Over that last few years, I can safely say that I have seen it all and heard it all before at car shows. Nothing surprises me, and I love to watch people’s reactions to the new cars. At the WA Hot Rod & Street Machine Spectacular a few years ago, Brandon Mitchell debuted his insane 2012 Camaro. It stopped people in their tracks, quite literally. His wild machine screams attitude from front to back and is the epitome of tough. Punters were absolutely floored when they discovered it was ‘just’ a burnout car. Some of them got it, some of them were frustrated that Brandon wanted to ‘destroy’ such an amazing car and others were just overwhelmed by its presence. I heard so many different reactions it made me laugh. One thing though; even with opinions divided, everyone loved the Camaro and were full of praise for Brandon and his extensive, three-year build.
I am a firm believer in doing the best you can, reaching for goals and doing your best to excel and thankfully, Brandon thinks along those exact same lines; hence why his Camaro is so incredibly well built. He didn’t want second best, he didn’t want to fit in with the crowd, and he didn’t want to have to do things twice. “I wanted to create a refined package that had a higher build quality than my previous one tonner. A car that could be at home on display at a show like MotorEx or out on a burnout pad destroying tyres” explained Brandon. Well, rest assured mate, I think you have done both with the ‘GRUDGE’.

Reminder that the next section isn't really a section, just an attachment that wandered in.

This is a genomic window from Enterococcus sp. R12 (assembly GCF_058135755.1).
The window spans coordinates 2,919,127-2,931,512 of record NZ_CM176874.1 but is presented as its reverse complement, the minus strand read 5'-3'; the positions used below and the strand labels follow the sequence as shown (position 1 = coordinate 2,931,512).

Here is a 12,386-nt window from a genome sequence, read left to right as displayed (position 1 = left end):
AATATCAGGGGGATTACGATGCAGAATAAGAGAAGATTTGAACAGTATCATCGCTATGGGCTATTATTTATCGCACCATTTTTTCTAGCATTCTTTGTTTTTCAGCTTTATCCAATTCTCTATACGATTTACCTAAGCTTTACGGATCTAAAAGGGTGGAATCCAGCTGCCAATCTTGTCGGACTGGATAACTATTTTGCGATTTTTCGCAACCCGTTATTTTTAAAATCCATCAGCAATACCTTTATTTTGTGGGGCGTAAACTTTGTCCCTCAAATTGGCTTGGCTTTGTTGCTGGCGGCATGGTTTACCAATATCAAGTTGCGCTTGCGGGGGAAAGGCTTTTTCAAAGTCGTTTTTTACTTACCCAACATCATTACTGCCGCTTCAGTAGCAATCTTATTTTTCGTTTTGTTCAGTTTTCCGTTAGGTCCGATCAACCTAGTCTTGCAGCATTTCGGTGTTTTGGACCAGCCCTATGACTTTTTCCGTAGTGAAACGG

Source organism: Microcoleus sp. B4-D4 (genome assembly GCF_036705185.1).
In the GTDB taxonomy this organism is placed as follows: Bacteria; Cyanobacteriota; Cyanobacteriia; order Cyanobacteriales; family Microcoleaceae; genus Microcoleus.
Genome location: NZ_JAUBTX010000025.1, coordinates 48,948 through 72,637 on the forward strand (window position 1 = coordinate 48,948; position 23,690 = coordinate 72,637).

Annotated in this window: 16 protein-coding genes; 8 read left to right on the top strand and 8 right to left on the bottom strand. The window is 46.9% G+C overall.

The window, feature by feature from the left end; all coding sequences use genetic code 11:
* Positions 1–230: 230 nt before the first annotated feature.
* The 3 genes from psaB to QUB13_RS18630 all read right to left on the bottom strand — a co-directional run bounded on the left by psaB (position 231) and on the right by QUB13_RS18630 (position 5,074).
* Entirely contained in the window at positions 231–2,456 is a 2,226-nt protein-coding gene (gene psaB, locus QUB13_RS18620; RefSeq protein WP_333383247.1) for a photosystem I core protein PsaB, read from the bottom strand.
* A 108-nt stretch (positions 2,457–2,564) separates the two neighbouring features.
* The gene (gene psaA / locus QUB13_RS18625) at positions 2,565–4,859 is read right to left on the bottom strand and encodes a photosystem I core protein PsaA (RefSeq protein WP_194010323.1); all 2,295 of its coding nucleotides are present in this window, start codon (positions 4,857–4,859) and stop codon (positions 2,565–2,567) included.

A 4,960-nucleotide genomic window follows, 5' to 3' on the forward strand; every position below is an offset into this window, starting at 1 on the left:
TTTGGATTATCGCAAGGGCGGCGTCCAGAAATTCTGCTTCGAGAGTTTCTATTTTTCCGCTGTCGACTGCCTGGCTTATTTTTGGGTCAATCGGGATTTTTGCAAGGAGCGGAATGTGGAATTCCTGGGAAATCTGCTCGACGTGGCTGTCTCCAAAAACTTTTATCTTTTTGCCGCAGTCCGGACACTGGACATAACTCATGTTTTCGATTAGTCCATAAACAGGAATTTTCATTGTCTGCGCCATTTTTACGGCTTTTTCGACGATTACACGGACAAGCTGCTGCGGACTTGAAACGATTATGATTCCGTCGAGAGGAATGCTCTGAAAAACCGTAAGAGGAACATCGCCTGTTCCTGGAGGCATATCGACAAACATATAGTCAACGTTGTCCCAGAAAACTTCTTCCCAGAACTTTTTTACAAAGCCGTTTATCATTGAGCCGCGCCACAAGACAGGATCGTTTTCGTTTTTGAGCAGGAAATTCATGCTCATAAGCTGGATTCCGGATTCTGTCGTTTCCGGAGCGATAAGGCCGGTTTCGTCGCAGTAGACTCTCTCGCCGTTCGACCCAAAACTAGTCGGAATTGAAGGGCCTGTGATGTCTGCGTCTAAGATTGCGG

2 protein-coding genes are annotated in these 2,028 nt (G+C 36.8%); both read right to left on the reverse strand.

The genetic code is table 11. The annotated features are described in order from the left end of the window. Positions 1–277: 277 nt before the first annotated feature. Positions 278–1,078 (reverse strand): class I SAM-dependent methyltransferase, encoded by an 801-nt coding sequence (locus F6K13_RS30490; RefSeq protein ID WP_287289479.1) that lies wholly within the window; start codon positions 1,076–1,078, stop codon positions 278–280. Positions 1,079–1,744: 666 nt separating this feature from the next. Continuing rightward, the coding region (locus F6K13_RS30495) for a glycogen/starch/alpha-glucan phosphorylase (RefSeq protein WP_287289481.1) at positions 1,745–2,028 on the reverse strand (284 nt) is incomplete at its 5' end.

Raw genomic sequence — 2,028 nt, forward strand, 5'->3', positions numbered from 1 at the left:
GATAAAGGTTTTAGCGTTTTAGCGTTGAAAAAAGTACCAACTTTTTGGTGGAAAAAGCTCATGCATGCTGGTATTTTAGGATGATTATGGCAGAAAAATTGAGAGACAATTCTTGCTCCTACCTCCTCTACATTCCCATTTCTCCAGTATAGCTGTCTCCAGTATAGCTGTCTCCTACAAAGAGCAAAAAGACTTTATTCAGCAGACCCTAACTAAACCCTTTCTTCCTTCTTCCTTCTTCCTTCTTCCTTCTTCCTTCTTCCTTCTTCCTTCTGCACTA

The Camaro, as good as it is, was never really meant to be, it was actually just a ‘right time at the right place’ situation for Brandon. Good mate George Separovich was over in the States looking at some tough cars when he found something of real interest – this car. “I really like the old school stuff, and that was what I was originally on the hunt for – something like a Nova, to turn in to a skid car, but that plan went out the window when George found the Camaro on the East Coast of America. It was a 7 or 8-second car with a 427ci nitrous motor in it and was built for grudge racing. George reckoned it was so good, he was going to buy it,” said Brandon.
The quality of the work that had gone into the car was unlike anything he had seen before and to recreate such a build would take some serious moolah. So it was a given that the car had to be sent back to Perth ASAP, but the boys missed the boat and then it was nervous six month wait for Brandon until it reached our shores. Truth be told, I saw the car myself before even Brandon did. I teased him with a heap of photos of the bright yellow, Yenko striped Camaro shell and it was a few days later when he could finally collect it from my mate’s yard.